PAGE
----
This is a late night thought, and I apologize if it's something many have already thought of. Did at least one photon go straight out from the origin of the big bang and continue at C until now? If so, would that be considered the master clock of the universe?
Photons were first created around 10 seconds after the Big Bang, when particles and anti-particles annihilated. For 380,000 years, the Universe was hot enough that all matter was ionized, and since on top of this the Universe was very dense in the beginning, the mean free path of photons — i.e. the average distance traveled by a photon before it interacts with a particles (usually an electron) — was very small. When the Universe was 380,000 years old, the temperature had fallen enough that the electrons could remain bound, so the Universe became neutral and light could stream freely. This released what we today observe as the cosmic microwave background, of which roughly 90% has traveled ever since without interacting with any matter.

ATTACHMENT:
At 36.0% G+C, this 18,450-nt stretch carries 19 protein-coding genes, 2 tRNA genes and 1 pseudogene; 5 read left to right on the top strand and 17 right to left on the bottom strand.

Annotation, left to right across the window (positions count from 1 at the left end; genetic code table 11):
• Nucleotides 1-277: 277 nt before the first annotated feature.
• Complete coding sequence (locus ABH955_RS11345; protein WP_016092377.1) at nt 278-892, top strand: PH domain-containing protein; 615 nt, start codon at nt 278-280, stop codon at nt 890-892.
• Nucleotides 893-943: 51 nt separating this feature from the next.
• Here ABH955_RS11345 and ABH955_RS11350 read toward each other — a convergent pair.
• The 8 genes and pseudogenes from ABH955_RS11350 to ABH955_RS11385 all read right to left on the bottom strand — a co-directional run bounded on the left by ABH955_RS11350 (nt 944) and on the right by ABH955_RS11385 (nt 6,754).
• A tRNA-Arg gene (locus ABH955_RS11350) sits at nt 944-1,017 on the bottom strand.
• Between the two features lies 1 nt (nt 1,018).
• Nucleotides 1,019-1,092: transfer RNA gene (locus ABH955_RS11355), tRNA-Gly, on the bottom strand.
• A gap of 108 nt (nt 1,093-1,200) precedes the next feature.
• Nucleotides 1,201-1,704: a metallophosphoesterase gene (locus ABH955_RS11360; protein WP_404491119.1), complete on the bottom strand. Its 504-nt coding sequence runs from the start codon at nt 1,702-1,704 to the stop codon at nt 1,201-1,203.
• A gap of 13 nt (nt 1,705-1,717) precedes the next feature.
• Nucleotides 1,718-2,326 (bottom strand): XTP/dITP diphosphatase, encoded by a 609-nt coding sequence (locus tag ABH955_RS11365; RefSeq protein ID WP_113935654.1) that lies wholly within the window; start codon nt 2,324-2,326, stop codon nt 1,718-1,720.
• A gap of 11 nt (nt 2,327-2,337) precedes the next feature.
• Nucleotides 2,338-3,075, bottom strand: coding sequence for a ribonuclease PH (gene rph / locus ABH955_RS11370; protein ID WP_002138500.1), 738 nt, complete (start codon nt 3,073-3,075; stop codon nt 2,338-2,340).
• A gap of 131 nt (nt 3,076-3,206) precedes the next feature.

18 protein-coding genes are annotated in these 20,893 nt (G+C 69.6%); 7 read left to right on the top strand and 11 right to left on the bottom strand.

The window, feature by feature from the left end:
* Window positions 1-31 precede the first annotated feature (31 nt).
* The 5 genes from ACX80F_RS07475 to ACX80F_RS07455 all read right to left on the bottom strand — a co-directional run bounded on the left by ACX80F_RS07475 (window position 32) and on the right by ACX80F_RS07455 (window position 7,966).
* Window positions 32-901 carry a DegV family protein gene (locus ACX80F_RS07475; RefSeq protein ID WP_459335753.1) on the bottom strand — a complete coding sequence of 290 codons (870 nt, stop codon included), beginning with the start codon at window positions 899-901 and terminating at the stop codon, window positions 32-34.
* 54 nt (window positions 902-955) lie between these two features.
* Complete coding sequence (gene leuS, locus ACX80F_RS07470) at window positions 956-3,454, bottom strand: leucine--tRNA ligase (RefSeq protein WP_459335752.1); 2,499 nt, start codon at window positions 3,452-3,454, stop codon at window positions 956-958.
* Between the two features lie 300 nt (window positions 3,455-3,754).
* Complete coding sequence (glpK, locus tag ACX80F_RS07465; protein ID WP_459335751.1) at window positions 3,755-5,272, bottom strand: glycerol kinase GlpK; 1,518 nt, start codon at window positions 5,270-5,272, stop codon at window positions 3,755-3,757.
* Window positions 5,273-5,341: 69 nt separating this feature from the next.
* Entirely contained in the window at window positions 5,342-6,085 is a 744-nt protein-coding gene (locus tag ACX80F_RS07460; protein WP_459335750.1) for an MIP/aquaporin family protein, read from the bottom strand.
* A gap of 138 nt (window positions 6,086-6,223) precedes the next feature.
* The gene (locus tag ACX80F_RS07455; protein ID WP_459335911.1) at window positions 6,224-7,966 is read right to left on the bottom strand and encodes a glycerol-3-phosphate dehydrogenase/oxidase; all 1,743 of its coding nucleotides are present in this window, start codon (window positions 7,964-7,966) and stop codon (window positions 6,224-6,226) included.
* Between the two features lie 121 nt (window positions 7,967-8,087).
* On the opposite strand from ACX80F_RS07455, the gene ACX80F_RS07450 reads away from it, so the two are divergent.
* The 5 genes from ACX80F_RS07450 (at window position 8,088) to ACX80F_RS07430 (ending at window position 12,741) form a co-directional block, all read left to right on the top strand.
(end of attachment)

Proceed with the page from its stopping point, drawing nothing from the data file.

But, the probability of not having scattered on an electron before recombination is so extremely small, that probably no photon in the observable Universe hasn't done this.
However, the Universe is probably infinite, so no matter how small a probability, there will be infinitely many photons that were created 10 seconds after Big Bang, and which has traveled freely ever since.
Or no, actually:
But, as pointed out in igael's answer, a photon cannot act as a clock. Since photons travel at the speed of light, they have no reference frame. In a popular way you could say that they experience infinite time dilation, so for them no time has passed since their creation.